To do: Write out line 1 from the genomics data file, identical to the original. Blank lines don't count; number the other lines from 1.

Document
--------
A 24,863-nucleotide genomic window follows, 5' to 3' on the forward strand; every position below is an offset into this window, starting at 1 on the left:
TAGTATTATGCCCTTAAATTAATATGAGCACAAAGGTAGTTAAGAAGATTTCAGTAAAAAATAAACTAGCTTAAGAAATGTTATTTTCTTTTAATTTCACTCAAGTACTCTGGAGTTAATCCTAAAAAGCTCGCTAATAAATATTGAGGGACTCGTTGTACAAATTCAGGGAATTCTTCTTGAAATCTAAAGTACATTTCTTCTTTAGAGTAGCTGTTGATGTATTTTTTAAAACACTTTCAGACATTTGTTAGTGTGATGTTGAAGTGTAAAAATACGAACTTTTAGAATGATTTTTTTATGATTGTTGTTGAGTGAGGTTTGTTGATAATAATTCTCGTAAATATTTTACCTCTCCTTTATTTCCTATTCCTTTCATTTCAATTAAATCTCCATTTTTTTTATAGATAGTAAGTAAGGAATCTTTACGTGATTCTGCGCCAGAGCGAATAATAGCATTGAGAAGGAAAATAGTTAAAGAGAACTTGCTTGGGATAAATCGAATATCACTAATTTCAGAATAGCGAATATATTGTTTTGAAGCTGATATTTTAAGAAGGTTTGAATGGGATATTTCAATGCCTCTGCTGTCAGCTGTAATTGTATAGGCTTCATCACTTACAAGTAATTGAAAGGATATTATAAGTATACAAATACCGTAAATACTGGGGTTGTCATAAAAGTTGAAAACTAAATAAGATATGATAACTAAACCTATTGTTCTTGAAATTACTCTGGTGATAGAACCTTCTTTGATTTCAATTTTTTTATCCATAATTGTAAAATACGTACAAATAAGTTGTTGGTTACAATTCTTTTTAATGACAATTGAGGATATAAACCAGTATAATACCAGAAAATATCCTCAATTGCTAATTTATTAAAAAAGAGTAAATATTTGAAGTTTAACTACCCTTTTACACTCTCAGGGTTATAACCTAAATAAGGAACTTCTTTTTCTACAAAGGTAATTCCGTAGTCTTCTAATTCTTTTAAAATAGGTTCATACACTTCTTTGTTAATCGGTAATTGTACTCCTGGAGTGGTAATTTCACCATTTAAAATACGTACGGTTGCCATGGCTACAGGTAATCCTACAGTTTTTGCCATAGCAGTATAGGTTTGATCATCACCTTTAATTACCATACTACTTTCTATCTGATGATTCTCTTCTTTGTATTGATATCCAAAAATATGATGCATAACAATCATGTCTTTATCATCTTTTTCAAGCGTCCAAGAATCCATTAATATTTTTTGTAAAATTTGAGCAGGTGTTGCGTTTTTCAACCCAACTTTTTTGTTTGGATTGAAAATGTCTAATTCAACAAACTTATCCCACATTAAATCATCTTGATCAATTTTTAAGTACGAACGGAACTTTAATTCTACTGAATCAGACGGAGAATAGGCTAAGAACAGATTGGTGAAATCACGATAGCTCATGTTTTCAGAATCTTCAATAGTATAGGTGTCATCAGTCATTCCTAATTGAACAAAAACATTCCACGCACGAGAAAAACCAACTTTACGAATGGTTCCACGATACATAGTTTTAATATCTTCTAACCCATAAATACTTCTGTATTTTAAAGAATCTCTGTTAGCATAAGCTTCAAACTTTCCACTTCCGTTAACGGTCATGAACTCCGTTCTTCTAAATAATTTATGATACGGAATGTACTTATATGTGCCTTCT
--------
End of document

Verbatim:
A 24,863-nucleotide genomic window follows, 5' to 3' on the forward strand; every position below is an offset into this window, starting at 1 on the left: